Memcached is also a popular cache choice.
However, at this point, Redis does everything Memcached can do, with a much larger feature set.
Data persistence is just one of the many examples.
The first time a WordPress page is loaded, a database query is performed on the server.
Redis remembers, or caches, this query. So, when another user loads the WordPress page, the results are provided from Redis and from memory without needing to query the database.
The Redis implementation used in this guide works as a persistent object cache for WordPress (no expiration).
An object cache works by caching the SQL queries in memory which are needed to load a WordPress page. When a page loads, the resulting SQL query results are provided from memory by Redis, so the query does not have to hit the database. The result is much faster page load times, and less server impact on database resources.
If a query is not available in Redis, the database provides the result and Redis adds the result to its cache. If a value is updated in the database (for example, a new post or page is created in WordPress) the Redis value for that query is invalidated to prevent bad cached data from being presented.
This article assumes you've already set up Redis in cPanel.
Redis and LiteSpeed:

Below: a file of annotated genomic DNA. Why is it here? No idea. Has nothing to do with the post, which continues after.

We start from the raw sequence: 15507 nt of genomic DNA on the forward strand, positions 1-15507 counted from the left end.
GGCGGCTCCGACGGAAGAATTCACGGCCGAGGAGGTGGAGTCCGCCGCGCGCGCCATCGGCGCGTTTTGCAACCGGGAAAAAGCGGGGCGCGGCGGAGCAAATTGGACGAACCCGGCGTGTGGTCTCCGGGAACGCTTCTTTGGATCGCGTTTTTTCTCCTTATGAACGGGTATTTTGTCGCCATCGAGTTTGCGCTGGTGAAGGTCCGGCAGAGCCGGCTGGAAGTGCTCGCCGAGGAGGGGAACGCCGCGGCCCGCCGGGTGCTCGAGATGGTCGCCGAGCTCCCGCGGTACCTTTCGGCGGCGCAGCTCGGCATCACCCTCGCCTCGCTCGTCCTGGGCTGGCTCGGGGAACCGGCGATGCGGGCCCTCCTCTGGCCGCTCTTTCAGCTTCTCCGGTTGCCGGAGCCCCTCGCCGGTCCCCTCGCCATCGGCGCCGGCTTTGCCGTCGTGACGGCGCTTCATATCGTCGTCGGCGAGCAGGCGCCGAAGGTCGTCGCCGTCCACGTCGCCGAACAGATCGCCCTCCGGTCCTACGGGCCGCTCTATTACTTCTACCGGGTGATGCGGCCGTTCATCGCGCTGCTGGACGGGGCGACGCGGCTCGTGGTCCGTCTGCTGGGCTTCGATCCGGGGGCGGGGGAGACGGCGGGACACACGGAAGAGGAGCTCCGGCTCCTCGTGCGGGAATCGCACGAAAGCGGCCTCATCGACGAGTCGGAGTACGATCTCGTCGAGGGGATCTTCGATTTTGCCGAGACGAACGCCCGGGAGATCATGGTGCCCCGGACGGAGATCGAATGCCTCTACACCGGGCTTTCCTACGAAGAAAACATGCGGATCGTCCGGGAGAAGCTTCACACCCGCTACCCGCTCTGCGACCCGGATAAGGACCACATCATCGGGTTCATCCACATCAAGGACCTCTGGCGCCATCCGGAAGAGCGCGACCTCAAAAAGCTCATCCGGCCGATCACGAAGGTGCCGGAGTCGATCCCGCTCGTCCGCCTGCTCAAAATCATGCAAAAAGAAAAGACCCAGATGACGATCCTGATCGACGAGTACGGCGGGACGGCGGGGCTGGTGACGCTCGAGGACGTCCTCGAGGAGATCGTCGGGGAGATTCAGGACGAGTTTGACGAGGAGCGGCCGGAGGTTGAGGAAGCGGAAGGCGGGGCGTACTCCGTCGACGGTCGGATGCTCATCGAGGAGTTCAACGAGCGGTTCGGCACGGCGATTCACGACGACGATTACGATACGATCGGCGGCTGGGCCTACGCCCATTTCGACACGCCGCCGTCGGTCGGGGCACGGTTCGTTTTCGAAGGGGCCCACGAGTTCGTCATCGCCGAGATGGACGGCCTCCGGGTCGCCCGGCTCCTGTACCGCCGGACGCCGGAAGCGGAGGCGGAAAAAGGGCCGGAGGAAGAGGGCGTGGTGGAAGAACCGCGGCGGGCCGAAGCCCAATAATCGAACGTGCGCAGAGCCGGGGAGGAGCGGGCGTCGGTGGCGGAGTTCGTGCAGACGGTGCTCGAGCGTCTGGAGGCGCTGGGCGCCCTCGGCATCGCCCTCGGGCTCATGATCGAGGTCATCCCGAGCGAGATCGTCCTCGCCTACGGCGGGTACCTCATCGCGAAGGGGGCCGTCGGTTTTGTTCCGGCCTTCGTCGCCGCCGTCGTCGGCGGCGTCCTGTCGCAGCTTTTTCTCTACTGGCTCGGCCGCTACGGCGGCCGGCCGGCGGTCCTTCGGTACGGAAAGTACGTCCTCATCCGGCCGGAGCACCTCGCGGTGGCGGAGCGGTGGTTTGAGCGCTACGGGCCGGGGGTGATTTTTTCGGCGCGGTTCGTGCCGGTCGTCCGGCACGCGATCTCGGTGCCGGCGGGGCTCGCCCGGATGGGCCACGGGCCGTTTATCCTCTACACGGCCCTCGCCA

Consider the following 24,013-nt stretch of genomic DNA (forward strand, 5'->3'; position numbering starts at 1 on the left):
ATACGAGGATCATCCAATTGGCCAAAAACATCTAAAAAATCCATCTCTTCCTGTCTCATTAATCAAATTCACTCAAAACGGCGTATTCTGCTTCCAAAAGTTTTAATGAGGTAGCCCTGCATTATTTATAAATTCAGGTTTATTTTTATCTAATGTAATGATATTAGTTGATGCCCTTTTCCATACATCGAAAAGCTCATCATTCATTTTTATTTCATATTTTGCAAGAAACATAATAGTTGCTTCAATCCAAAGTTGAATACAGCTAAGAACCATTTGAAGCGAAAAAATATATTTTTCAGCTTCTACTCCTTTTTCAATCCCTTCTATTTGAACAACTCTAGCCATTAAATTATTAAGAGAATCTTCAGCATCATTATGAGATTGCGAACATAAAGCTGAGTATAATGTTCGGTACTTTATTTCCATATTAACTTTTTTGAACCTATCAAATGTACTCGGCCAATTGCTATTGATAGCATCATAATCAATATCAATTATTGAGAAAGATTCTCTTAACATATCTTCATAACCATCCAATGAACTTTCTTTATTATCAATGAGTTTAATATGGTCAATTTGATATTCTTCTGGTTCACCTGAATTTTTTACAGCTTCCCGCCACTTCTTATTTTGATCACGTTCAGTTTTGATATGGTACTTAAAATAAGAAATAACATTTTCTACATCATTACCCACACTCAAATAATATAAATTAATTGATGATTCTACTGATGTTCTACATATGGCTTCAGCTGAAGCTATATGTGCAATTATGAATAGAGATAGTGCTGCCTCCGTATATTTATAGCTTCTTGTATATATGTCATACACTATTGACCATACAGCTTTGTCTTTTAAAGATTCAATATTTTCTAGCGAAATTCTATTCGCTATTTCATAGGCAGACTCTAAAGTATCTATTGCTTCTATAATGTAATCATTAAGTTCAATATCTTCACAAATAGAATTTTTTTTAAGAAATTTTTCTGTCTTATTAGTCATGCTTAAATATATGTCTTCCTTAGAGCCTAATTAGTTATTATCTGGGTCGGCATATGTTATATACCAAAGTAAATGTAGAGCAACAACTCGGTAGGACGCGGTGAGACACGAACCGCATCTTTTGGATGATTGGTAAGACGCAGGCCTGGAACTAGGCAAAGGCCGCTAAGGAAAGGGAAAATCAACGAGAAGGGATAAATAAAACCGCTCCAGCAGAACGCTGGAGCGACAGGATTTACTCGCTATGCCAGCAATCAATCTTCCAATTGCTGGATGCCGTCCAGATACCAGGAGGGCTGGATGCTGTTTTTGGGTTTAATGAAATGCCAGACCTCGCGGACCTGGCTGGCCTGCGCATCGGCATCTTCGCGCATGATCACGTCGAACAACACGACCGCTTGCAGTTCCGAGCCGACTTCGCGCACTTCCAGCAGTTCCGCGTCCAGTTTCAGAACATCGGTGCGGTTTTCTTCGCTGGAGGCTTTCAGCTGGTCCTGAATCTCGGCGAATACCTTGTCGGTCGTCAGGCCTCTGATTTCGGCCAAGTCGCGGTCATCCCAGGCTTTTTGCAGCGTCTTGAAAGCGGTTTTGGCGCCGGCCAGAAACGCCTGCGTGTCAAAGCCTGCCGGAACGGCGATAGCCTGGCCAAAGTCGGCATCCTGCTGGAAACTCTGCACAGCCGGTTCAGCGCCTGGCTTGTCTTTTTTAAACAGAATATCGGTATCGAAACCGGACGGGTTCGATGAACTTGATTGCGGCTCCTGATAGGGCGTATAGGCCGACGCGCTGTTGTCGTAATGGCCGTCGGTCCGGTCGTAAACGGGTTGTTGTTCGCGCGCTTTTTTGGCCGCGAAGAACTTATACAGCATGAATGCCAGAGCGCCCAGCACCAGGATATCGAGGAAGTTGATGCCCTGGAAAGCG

If you are using the LiteSpeed cache plugin, then this is the recommended method of implementing Redis.
Login to the Admin Dashboard and go to: LiteSpeed Cache >> Settings >> Cache >> Object Cache >> and fill in your Redis details, as per your cPanel:
More information about the object caching is available here.
Redis and W3 Total Cache:
That's another way of integrating Redis into your WordPress, suitable if you are not using the LiteSpeed cache plugin.
Install it as any other WordPress plugin - Login to the Admin Dashboard >> Plugins >> Add New >> search for W3 Total Cache >> Install Now >> Activate.
Once you have W3 Total Cache installed, you'll see it named as Performance on the Admin Main Menu:
Click on General Settings and enable Database Cache and Object Cache, choosing Redis as Cache Method:
If you do not get Redis as an option, then most probably you haven't set up Redis in cPanel.
Under Performance, you'll see separate menus for Database Cache and Object Cache. That's where you'll need to configure the Redis hostname and database ID.
Select Database Cache then enter your Redis hostname / Your Redis socket address as it is appearing in your cPanel.
Use persistent connection should be enabled and Redis Database ID should be unique number dedicated for this cacheing type.
If you use WooCommerce, then you must add _wc_session_ to the "Ignored query stems" section.
Next stop is the Object Cache, where you'll need to enter the same Redis hostname / Your Redis socket address and unique Redis Database ID.
This is how to integrate Redis into WordPress. Feel free to contact us if you need further assistance.